8 research outputs found

    Local dynamics of a randomly pinned crack front: A numerical study

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    We investigate numerically the dynamics of crack propagation along a weak plane using a model consisting of fibers connecting a soft and a hard clamp. This bottom-up model has previously been shown to contain the competition of two crack propagation mechanisms: coalescence of damage with the front on small scales and pinned elastic line motion on large scales. We investigate the dynamical scaling properties of the model, both on small and large scale. The model results compare favorable with experimental results

    Onset of Localization in Heterogeneous Interfacial Failure

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    We study numerically the failure of an interface joining two elastic materials under load using a fiber bundle model connected to an elastic half space. We find that the breakdown process follows the equal load sharing fiber bundle model without any detectable spatial correlations between the positions of the failing fibers until localization sets in. The onset of localization is an instability, not a phase transition. Depending on the elastic constant describing the elastic half space, localization sets in before or after the critical load causing the interface to fail completely, is reached. There is a crossover between failure due to localization or failure without spatial correlations when tuning the elastic constant, not a phase transition. Contrary to earlier claims based on models different from ours, we find that a finite fraction of fibers must fail before the critical load is attained, even in the extreme localization regime, i.e.\ for very small elastic constant. We furthermore find that the critical load remains finite for all values of the elastic constant in the limit of an infinitely large system.Comment: 4 pages, 5 figure

    Role of the quenched disorder in fracture front propagation

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    The process of materials fracture is not yet understood across all levels. This thesis contains detailed description on a model of in-plane fracture along with results obtained using this model. The results from the model are in very good agreement with experimental observations, both with respect to the static scaling of the front (morphology) and a dynamic study of the underlying processes. This is quite remarkable, considering our model is quasistatic, meaning that the dynamics are time independent. Using this model, I have found two scaling regimes which corresponds to the two different regimes found experimentally for in-plane fracture. This is the first model to successfully reproduce these two scaling regimes, allowing us to clearly state the important processes in this constrained form of fracture. Only the geometry is constrained, any material obeying the quite general assumptions in the model should contain the same processes and fracture in the same way. The results indicate that a percolation process is controlling the fracture on small scales. At larger scales, the elastic material properties leads to a stress concentration which eventually constrains damage formation to the immediate area near the fracture front. In the large scale regime I have measured a roughness exponent of large = 0.39 ± 0.04 . In the small scale regime, I show data consistent with and present evidence based on several different analyses for a roughness exponent of small = 2/3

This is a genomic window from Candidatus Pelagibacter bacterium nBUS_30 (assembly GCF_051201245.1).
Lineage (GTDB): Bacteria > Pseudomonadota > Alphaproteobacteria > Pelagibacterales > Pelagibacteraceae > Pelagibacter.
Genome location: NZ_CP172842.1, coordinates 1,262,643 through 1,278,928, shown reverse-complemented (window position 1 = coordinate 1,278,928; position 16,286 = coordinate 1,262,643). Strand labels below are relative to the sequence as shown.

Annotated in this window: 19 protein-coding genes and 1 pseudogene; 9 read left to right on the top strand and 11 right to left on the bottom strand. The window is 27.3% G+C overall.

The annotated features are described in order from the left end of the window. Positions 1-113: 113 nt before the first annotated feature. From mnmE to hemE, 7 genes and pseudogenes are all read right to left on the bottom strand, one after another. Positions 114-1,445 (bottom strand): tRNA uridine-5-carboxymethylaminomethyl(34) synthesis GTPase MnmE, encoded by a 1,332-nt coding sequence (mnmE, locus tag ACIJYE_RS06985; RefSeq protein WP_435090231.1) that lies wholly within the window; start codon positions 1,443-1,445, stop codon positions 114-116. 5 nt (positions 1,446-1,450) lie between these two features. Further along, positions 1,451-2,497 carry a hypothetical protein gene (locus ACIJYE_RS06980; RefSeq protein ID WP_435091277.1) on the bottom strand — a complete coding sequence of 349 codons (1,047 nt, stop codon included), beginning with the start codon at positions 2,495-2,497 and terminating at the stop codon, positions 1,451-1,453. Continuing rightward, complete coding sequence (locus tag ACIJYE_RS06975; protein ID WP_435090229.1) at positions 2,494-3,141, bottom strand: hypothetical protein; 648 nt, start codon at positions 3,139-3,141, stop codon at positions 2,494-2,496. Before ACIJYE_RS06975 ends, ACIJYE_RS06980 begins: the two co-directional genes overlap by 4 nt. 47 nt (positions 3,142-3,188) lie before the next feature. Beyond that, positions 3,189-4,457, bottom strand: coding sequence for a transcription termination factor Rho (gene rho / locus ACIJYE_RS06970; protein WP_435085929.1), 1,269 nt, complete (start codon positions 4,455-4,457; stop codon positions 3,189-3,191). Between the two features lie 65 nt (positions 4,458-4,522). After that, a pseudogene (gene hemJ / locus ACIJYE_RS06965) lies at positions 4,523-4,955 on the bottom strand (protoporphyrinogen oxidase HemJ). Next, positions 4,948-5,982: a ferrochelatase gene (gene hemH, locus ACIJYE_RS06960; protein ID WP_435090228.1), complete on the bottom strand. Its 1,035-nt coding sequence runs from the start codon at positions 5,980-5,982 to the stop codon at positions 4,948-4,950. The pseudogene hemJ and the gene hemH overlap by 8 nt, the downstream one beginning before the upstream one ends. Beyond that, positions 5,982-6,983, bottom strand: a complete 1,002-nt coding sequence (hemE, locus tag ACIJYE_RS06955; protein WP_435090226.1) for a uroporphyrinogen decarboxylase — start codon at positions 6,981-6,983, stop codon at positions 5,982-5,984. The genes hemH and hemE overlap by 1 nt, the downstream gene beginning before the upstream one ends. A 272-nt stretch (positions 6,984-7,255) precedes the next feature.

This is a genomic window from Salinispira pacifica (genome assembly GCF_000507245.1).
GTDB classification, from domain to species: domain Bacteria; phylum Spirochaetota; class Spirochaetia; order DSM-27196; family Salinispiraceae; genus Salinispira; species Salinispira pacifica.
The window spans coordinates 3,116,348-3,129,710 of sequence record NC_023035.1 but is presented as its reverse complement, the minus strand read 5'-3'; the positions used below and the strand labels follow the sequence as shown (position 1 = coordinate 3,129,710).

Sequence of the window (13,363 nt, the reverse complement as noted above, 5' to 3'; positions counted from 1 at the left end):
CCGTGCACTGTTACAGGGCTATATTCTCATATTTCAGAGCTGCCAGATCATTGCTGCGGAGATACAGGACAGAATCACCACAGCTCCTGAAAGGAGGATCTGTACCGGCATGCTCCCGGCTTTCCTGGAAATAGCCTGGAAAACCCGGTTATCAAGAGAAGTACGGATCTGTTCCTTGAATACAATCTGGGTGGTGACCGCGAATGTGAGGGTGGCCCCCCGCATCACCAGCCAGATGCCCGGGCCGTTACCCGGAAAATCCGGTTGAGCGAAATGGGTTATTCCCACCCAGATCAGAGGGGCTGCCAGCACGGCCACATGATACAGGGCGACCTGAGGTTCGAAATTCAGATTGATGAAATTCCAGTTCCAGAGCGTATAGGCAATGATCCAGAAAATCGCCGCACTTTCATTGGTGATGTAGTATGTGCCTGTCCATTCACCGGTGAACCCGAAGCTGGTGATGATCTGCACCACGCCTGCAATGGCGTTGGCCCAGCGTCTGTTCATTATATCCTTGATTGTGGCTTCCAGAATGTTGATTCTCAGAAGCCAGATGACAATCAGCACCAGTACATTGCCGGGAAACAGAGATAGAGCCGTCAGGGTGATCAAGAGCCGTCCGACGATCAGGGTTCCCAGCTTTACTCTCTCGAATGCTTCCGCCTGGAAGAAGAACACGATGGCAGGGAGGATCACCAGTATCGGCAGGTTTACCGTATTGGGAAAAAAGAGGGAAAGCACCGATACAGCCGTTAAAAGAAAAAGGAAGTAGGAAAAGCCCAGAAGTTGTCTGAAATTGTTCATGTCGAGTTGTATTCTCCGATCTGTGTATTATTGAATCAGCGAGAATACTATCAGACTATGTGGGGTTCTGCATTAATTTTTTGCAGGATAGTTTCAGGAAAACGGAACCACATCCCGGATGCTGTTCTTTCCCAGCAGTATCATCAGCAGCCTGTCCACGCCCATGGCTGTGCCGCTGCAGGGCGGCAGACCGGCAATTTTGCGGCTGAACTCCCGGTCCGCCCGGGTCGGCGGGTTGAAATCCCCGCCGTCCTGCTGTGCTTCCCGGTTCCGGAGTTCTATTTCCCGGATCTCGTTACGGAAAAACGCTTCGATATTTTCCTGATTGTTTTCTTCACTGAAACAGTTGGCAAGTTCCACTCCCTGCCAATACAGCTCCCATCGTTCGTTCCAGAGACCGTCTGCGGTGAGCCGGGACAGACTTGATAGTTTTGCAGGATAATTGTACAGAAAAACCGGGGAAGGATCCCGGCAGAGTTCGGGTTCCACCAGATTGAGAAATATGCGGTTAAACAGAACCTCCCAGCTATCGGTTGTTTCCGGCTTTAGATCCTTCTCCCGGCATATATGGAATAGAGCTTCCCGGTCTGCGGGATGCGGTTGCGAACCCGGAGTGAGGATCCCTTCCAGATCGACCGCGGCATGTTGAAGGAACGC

Increased Information Flow between Hydropower Scheduling Models through Extended Cut Sharing

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    -We present initial results and description of a method for coupling long term hydro scheduling models to short term hydro schedul- ing models. The method is based on an established approach but extends on the principle to increase the available information of the future estimates provided by the long term model